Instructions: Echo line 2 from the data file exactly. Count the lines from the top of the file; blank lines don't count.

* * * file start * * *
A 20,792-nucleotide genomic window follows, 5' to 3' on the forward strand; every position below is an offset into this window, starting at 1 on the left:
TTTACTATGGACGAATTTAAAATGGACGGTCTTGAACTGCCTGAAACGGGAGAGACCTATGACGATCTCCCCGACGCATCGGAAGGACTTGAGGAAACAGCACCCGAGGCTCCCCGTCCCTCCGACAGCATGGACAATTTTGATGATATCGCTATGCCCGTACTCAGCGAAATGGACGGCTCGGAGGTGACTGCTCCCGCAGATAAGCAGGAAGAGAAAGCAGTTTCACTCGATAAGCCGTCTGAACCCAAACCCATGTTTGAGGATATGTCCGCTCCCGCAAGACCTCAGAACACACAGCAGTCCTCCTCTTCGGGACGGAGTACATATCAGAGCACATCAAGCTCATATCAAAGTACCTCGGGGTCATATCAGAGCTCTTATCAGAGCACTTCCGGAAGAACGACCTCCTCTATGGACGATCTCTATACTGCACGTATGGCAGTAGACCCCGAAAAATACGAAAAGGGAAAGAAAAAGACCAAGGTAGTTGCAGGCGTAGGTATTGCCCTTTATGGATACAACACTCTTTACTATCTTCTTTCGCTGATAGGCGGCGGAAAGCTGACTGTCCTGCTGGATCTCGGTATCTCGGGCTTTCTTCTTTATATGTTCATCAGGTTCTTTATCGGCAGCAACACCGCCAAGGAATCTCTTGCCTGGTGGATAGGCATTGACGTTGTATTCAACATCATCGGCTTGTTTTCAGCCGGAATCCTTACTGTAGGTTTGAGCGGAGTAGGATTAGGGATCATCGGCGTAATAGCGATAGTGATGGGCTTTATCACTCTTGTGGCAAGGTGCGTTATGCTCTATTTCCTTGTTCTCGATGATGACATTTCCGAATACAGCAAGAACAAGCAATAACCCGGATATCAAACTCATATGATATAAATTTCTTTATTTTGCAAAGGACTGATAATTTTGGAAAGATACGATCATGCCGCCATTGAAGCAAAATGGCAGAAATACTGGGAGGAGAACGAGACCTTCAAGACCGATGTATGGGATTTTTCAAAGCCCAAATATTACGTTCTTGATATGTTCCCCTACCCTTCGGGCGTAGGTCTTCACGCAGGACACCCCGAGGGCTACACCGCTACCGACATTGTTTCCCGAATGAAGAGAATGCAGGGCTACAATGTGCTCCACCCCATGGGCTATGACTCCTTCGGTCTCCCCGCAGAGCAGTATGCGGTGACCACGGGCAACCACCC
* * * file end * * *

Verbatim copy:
TTTACTATGGACGAATTTAAAATGGACGGTCTTGAACTGCCTGAAACGGGAGAGACCTATGACGATCTCCCCGACGCATCGGAAGGACTTGAGGAAACAGCACCCGAGGCTCCCCGTCCCTCCGACAGCATGGACAATTTTGATGATATCGCTATGCCCGTACTCAGCGAAATGGACGGCTCGGAGGTGACTGCTCCCGCAGATAAGCAGGAAGAGAAAGCAGTTTCACTCGATAAGCCGTCTGAACCCAAACCCATGTTTGAGGATATGTCCGCTCCCGCAAGACCTCAGAACACACAGCAGTCCTCCTCTTCGGGACGGAGTACATATCAGAGCACATCAAGCTCATATCAAAGTACCTCGGGGTCATATCAGAGCTCTTATCAGAGCACTTCCGGAAGAACGACCTCCTCTATGGACGATCTCTATACTGCACGTATGGCAGTAGACCCCGAAAAATACGAAAAGGGAAAGAAAAAGACCAAGGTAGTTGCAGGCGTAGGTATTGCCCTTTATGGATACAACACTCTTTACTATCTTCTTTCGCTGATAGGCGGCGGAAAGCTGACTGTCCTGCTGGATCTCGGTATCTCGGGCTTTCTTCTTTATATGTTCATCAGGTTCTTTATCGGCAGCAACACCGCCAAGGAATCTCTTGCCTGGTGGATAGGCATTGACGTTGTATTCAACATCATCGGCTTGTTTTCAGCCGGAATCCTTACTGTAGGTTTGAGCGGAGTAGGATTAGGGATCATCGGCGTAATAGCGATAGTGATGGGCTTTATCACTCTTGTGGCAAGGTGCGTTATGCTCTATTTCCTTGTTCTCGATGATGACATTTCCGAATACAGCAAGAACAAGCAATAACCCGGATATCAAACTCATATGATATAAATTTCTTTATTTTGCAAAGGACTGATAATTTTGGAAAGATACGATCATGCCGCCATTGAAGCAAAATGGCAGAAATACTGGGAGGAGAACGAGACCTTCAAGACCGATGTATGGGATTTTTCAAAGCCCAAATATTACGTTCTTGATATGTTCCCCTACCCTTCGGGCGTAGGTCTTCACGCAGGACACCCCGAGGGCTACACCGCTACCGACATTGTTTCCCGAATGAAGAGAATGCAGGGCTACAATGTGCTCCACCCCATGGGCTATGACTCCTTCGGTCTCCCCGCAGAGCAGTATGCGGTGACCACGGGCAACCACCC